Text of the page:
Prevention may not be possible. But, being aware of your risk factors, especially your family history, may allow for early diagnosis and treatment. For people who have a very strong family history of MTC, the option to remove the thyroid gland may be recommended. You should carefully discuss this option with a doctor who is very familiar with the disease.

 

 

References

National Cancer Institute. PDQ thyroid cancer treatment. Bethesda, MD: National Cancer Institute. Updated February 4, 2016. www.cancer.gov/cancertopics/pdq/treatment/thyroid/HealthProfessional. Accessed April 4, 2016.

National Comprehensive Cancer Network. NCCN clinical practice guidelines in oncology: thyroid carcinoma. Version 2.2015. www.nccn.org/professionals/physician_gls/PDF/thyroid.pdf. Accessed April 4, 2016.

Schneider DF, Mazeh H, Lubner SJ, Jaume JC, Chen H. Cancer of the endocrine system. In: Niederhuber JE, Armitage JO, Doroshow JH, Kastan MB, Tepper JE, eds. Abeloff's Clinical Oncology. 5th ed. Philadelphia, PA: Elsevier; 2014:chap 71.

 
  • Thyroid cancer - CT scan

    Thyroid cancer - CT scan - illustration

    This CT scan of the upper chest (thorax) shows a malignant thyroid tumor (cancer). The dark area around the trachea (marked by the white U-shaped tip of the respiratory tube) is an area where normal tissue has been eroded and died (necrosis) as a result of tumor growth.

    Thyroid cancer - CT scan

    illustration

  • Thyroid gland

    Thyroid gland - illustration

    The thyroid gland, a part of the endocrine (hormone) system, plays a major role in regulating the body's metabolism.

    Thyroid gland

    illustration

    • Thyroid cancer - CT scan

      Thyroid cancer - CT scan - illustration

      This CT scan of the upper chest (thorax) shows a malignant thyroid tumor (cancer). The dark area around the trachea (marked by the white U-shaped tip of the respiratory tube) is an area where normal tissue has been eroded and died (necrosis) as a result of tumor growth.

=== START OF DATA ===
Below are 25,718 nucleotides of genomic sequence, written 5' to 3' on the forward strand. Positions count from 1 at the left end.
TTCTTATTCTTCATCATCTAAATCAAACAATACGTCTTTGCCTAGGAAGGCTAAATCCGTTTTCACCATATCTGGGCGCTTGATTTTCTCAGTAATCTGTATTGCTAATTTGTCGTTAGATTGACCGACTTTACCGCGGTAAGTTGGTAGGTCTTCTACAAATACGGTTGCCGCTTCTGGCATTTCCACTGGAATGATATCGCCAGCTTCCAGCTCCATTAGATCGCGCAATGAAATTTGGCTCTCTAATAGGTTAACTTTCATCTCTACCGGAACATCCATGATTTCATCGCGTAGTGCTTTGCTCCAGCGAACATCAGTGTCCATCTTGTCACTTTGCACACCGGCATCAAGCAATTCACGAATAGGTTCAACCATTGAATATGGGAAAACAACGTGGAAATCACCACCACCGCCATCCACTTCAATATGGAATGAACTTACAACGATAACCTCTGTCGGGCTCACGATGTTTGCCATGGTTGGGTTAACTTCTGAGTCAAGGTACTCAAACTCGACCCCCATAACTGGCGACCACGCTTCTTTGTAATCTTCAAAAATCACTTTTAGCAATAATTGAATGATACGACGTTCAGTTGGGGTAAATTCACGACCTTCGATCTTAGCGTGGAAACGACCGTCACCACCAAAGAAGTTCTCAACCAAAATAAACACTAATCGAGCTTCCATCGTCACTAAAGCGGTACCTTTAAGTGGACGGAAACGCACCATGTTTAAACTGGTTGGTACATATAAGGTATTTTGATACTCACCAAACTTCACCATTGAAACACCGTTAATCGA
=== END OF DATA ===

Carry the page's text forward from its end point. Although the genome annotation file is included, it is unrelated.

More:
Thyroid cancer - CT scan

      illustration

    • Thyroid gland

      Thyroid gland - illustration

      The thyroid gland, a part of the endocrine (hormone) system, plays a major role in regulating the body's metabolism.

      Thyroid gland

      illustration

    A Closer Look

     

      Talking to your MD

       

        Self Care

         

          Tests for Thyroid cancer - medullary carcinoma

           

             

            Review Date: 3/16/2016

            Reviewed By: Todd Gersten, MD, Hematology/Oncology, Florida Cancer Specialists & Research Institute, Wellington, FL. Review provided by VeriMed Healthcare Network. Also reviewed by David Zieve, MD, MHA, Isla Ogilvie, PhD, and the A.D.A.M. Editorial team.

            The information provided herein should not be used during any medical emergency or for the diagnosis or treatment of any medical condition. A licensed medical professional should be consulted for diagnosis and treatment of any and all medical conditions. Links to other sites are provided for information only -- they do not constitute endorsements of those other sites. © 1997- A.D.A.M., Inc. Any duplication or distribution of the information contained herein is strictly prohibited.
            adam.com

             
             
             

             

             

            A.D.A.M. content is best viewed in IE9 or above, Firefox and Google Chrome browser.



            Content is best viewed in IE9 or above, Firefox and Google Chrome browser.